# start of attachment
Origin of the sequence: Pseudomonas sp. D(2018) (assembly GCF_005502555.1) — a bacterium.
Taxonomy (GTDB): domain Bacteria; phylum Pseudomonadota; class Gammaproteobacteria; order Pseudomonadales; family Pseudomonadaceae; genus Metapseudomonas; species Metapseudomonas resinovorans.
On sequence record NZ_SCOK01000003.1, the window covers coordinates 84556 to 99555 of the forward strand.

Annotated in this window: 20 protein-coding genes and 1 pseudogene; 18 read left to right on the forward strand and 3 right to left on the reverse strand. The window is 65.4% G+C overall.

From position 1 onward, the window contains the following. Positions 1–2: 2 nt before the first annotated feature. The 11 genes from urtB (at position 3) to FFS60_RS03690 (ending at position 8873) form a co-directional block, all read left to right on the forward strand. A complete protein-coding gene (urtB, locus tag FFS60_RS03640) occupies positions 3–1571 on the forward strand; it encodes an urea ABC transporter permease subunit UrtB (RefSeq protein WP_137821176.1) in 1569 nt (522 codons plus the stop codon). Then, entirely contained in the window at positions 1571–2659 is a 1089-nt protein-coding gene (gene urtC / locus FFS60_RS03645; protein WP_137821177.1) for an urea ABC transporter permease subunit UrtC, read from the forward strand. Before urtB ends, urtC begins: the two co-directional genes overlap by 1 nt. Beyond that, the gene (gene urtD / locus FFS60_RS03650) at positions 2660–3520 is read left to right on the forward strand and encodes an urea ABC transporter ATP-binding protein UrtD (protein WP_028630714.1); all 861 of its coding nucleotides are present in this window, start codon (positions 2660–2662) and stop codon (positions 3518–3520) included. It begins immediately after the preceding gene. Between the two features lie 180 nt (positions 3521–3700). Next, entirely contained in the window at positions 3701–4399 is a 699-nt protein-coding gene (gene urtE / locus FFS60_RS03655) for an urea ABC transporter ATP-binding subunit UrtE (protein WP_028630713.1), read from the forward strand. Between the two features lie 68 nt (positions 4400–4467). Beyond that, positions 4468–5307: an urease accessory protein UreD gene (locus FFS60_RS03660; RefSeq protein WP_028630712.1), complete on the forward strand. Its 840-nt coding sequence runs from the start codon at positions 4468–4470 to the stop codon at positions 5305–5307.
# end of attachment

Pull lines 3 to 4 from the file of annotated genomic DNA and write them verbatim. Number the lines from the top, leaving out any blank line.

On sequence record NZ_SCOK01000003.1, the window covers coordinates 84556 to 99555 of the forward strand.

Annotated in this window: 20 protein-coding genes and 1 pseudogene; 18 read left to right on the forward strand and 3 right to left on the reverse strand. The window is 65.4% G+C overall.